Plan sponsors continued to execute PRT activities in FY2019 as a way of divesting pension obligations from their DB plans and corporate balance sheets, although volume for the Milliman 100 companies was down relative to FY2018. Largescale pension buyout programs and lump-sum windows were transacted for four of the Milliman 100 companies as pension assets and liabilities were either transferred to insurance companies or paid out to participants. GE, Lockheed Martin Corporation, PepsiCo, and Ford Motor Company reported total transactions of $2.7 billion, $1.9 billion, $1.3 billion, and $1.3 billion, respectively.
The 2019 PRT market declined when compared with the record high 2018 market. We’ve only been able to estimate the dollar volume of PRT activities from Form 10-K disclosures, and therefore we are unable to be “precise” on the reported dollar volume in FY2019 of $13.5 billion. This decrease of $5.3 billion is compared with the FY 2018 reported dollar volume of $18.8 billion.
PRTs are deemed by plan sponsors to be an effective way to reduce a pension plan’s balance sheet footprint, but generally they have an adverse effect on the plan’s funded status, as assets paid to transfer accrued pension liabilities are higher than the corresponding actuarial liabilities that are extinguished from plans. Much of this incongruity stems from Internal Revenue Service (IRS) pension plan valuation rules differing from an insurance company’s underwriting assessment of these same liabilities.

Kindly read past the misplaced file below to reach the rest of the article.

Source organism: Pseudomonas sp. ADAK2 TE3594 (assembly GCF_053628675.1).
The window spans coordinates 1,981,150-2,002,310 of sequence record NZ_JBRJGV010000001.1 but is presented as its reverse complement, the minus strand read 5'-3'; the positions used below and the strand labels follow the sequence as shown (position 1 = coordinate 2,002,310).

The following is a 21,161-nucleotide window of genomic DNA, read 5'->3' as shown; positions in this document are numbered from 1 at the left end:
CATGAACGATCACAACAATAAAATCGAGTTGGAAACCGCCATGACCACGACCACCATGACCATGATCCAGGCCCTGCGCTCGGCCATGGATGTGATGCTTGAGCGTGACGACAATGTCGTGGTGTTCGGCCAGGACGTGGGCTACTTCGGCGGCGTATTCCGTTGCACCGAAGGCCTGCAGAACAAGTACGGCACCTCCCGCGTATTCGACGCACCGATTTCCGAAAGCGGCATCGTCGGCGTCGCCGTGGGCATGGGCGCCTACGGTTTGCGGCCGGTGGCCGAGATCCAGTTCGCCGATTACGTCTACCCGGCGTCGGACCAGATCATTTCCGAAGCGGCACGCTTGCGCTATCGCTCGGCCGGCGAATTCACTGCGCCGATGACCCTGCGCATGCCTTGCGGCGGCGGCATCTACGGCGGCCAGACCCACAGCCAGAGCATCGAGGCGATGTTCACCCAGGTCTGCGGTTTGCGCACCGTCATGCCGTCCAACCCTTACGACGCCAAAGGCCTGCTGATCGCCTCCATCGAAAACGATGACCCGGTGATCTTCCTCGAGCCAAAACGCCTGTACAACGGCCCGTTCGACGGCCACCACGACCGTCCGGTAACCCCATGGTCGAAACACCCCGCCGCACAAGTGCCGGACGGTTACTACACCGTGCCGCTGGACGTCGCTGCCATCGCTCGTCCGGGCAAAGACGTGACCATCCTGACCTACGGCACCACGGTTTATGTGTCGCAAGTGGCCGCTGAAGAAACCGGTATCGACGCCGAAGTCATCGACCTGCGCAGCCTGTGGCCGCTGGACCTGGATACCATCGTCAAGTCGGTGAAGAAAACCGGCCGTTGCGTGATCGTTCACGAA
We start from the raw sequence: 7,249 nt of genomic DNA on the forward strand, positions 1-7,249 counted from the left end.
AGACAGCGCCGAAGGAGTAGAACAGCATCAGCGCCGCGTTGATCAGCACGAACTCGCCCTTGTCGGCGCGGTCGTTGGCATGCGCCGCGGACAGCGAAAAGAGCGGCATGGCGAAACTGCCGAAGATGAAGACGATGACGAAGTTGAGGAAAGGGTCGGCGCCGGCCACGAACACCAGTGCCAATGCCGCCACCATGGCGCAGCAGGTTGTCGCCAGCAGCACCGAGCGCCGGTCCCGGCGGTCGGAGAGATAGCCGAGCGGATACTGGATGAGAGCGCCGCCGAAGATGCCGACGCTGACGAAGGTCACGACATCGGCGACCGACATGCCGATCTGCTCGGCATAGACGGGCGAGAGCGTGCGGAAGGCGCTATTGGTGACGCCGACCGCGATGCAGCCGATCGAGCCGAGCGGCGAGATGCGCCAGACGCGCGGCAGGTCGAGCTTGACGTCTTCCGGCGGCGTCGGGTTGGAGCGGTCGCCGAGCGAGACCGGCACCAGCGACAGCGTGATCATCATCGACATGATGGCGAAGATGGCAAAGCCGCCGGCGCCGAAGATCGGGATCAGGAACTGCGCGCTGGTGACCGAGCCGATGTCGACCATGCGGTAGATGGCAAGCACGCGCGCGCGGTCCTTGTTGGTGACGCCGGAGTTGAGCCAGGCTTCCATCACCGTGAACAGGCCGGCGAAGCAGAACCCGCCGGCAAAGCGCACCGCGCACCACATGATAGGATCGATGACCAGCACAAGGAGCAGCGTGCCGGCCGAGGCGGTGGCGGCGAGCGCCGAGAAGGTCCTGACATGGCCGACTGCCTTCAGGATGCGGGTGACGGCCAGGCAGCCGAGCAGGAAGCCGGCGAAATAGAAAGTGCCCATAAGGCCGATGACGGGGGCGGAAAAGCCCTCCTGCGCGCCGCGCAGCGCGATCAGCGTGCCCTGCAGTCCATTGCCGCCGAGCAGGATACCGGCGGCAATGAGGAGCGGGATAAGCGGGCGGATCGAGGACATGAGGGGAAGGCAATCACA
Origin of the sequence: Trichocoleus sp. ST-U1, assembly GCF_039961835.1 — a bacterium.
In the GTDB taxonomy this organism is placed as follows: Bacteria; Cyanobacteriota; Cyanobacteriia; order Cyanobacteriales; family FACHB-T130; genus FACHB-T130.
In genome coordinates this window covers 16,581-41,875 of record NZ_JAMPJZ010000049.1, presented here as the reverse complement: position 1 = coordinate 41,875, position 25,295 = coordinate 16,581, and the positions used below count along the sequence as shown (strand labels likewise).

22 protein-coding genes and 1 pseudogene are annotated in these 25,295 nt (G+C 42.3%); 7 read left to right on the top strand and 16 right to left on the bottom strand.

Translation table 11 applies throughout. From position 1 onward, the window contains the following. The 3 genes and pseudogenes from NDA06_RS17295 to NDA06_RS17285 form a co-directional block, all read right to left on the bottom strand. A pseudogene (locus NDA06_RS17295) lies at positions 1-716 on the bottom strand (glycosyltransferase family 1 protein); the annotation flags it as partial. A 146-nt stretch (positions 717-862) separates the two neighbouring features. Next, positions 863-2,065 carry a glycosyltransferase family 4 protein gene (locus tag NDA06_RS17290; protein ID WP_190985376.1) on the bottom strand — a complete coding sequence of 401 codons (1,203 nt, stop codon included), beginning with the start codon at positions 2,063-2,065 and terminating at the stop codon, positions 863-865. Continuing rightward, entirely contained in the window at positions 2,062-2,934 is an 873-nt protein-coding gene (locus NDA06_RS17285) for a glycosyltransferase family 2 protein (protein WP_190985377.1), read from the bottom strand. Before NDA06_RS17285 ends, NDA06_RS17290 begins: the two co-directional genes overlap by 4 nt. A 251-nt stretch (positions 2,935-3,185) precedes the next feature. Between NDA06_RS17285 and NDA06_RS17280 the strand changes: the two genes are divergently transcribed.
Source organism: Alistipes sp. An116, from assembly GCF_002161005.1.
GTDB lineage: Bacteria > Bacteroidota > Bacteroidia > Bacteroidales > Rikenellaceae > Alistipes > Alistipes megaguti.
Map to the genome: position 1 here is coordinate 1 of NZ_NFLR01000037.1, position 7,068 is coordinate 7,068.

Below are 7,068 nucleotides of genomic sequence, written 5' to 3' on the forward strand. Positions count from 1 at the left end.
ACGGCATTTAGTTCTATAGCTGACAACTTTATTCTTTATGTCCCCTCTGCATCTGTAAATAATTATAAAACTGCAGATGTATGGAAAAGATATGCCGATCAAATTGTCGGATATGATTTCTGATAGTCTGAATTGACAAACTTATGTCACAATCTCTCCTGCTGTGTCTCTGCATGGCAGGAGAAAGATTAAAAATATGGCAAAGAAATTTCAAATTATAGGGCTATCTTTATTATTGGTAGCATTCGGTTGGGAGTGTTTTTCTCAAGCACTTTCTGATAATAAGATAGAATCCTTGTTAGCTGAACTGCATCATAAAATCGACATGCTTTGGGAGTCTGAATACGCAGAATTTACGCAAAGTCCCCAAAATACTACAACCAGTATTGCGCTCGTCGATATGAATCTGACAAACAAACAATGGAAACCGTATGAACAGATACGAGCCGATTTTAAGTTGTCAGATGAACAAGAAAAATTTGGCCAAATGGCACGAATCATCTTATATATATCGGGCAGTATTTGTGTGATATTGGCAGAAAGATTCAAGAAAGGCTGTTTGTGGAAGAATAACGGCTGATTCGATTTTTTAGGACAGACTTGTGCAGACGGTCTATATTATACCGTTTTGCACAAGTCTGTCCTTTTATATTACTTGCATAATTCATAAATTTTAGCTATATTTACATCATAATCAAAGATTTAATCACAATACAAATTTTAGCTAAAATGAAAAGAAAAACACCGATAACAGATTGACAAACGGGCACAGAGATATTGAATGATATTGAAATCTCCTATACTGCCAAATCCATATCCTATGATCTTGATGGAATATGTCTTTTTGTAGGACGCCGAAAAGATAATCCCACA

The Office of PBGC Participant and Plan Sponsor Advocate has stated that the PBGC premiums are a core reason for plan sponsors to divest DB plans. PBGC flat dollar premiums increased to $80 in 2019 from $74 in 2018. The PBGC “variable rate premium” increased to 4.3% of the pension plan’s PBGCfunded status deficit in 2019, from 3.8% of the 2018 deficit. (The PBGC’s funded status deficit uses interest rates and mortality assumptions that are different from those used to determine the funded status of the Milliman 100 companies.)
The FY2019 funded ratio of 87.5% was lower than we reported in the January 2020 Milliman 100 Pension Funding Index (PFI). The January 2020 PFI funded ratio of 89.0%, measured as of Dec. 31, 2019, was based on data collected for the 2019 Milliman Pension Funding Study. This revised funded ratio of 87.5% from our current study reflects the collection and collation of more recent publicly available information for companies with fiscal years ending in 2019.
Discount rates used to measure plan obligations, determined by reference to high-quality corporate bonds, decreased during 2019, thereby increasing liabilities. The average discount rate decreased to 3.06% at the end of FY2019 from 4.00% in FY2018. For historical perspective, discount rates have generally declined from the 7.63% reported at the end of FY1999. Over the last decade, discount rate increases have only occurred during three fiscal years (2013, 2015, and 2018).